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The meaning of «ymca»

YMCA, sometimes regionally called the Y, is a worldwide youth organization based in Geneva, Switzerland, with more than 64 million beneficiaries in 120 countries.[1] It was founded on 6 June 1844 by Sir George Williams in London, originally as the Young Men's Christian Association, and aims to put Christian principles into practice by developing a healthy "body, mind, and spirit".

From its inception, it grew rapidly and ultimately became a worldwide movement founded on the principles of muscular Christianity. Local YMCAs deliver projects and services focused on youth development through a wide variety of youth activities, including providing athletic facilities, holding classes for a wide variety of skills, promoting Christianity, and humanitarian work.

YMCA is a non-governmental federation, with each independent local YMCA affiliated with its national organization. The national organizations, in turn, are part of both an Area Alliance (Europe, Asia Pacific, the Middle East, Africa, Latin America and the Caribbean, the United States, and Canada) and the World Alliance of YMCAs (World YMCA). Consequently, all YMCAs are unique, while following certain shared aims, such as the Paris Basis.

Imitator organizations include the Young Women's Christian Association (YWCA), the Young Men's Hebrew Association (YMHA), and the Young Men's Buddhist Association (YMBA). YMCA is also the subject of Village People's 1978 song "Y.M.C.A.".

The Young Men's Christian Association (YMCA) was founded by George Williams and 11 friends.[2] Williams was a London draper who was typical of the young men drawn to the cities by the Industrial Revolution. They were concerned about the lack of healthy activities for young men in major cities; the options available were usually taverns and brothels. Williams' idea grew out of meetings he held for prayer and Bible-reading among his fellow workers in a business in the city of London,[3] and on 6 June 1844, he held the first meeting that led to the founding of YMCA with the purpose of "the improving of the spiritual condition of young men engaged in the drapery, embroidery, and other trades."[4] Anthony Ashley-Cooper, 7th Earl of Shaftesbury served as YMCA's first president from 1851 until his death in 1885.[5]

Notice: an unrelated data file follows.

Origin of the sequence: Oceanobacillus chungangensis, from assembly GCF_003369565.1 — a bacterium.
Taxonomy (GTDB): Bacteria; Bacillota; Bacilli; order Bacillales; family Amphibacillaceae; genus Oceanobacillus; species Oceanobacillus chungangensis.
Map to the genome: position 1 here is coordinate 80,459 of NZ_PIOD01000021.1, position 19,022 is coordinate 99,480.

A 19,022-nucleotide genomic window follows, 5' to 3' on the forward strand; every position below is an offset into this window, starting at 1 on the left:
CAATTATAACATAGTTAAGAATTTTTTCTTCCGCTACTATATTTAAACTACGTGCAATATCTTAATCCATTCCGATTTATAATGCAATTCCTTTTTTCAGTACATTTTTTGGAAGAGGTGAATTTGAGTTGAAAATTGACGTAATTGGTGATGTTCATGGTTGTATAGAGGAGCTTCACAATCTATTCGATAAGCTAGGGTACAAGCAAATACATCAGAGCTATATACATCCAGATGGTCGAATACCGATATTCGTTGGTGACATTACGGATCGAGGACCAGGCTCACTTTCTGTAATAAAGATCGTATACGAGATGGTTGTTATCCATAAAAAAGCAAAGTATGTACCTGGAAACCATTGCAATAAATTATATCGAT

By 1845, YMCA started a popular series of lectures held that went on to be held at Exeter Hall, London, from 1848, and the lectures started being published the following year, the series running until 1865.[6]

YMCA was associated with Industrialisation and the movement of young people to cities to work. YMCA "combined preaching in the streets and the distribution of religious tracts with a social ministry. Philanthropists saw them as places for wholesome recreation that would preserve youth from the temptations of alcohol, gambling, and prostitution and that would promote good citizenship."[7]

The YMCA spread outside the United Kingdom in part thanks to the Great Exhibition of 1851, the first in a series of World's Fairs which was held in Hyde Park, London.[5] Later that year there were YMCAs in Australia, Belgium, Canada, France, Germany, the Netherlands, Switzerland, Hong Kong, and the United States.

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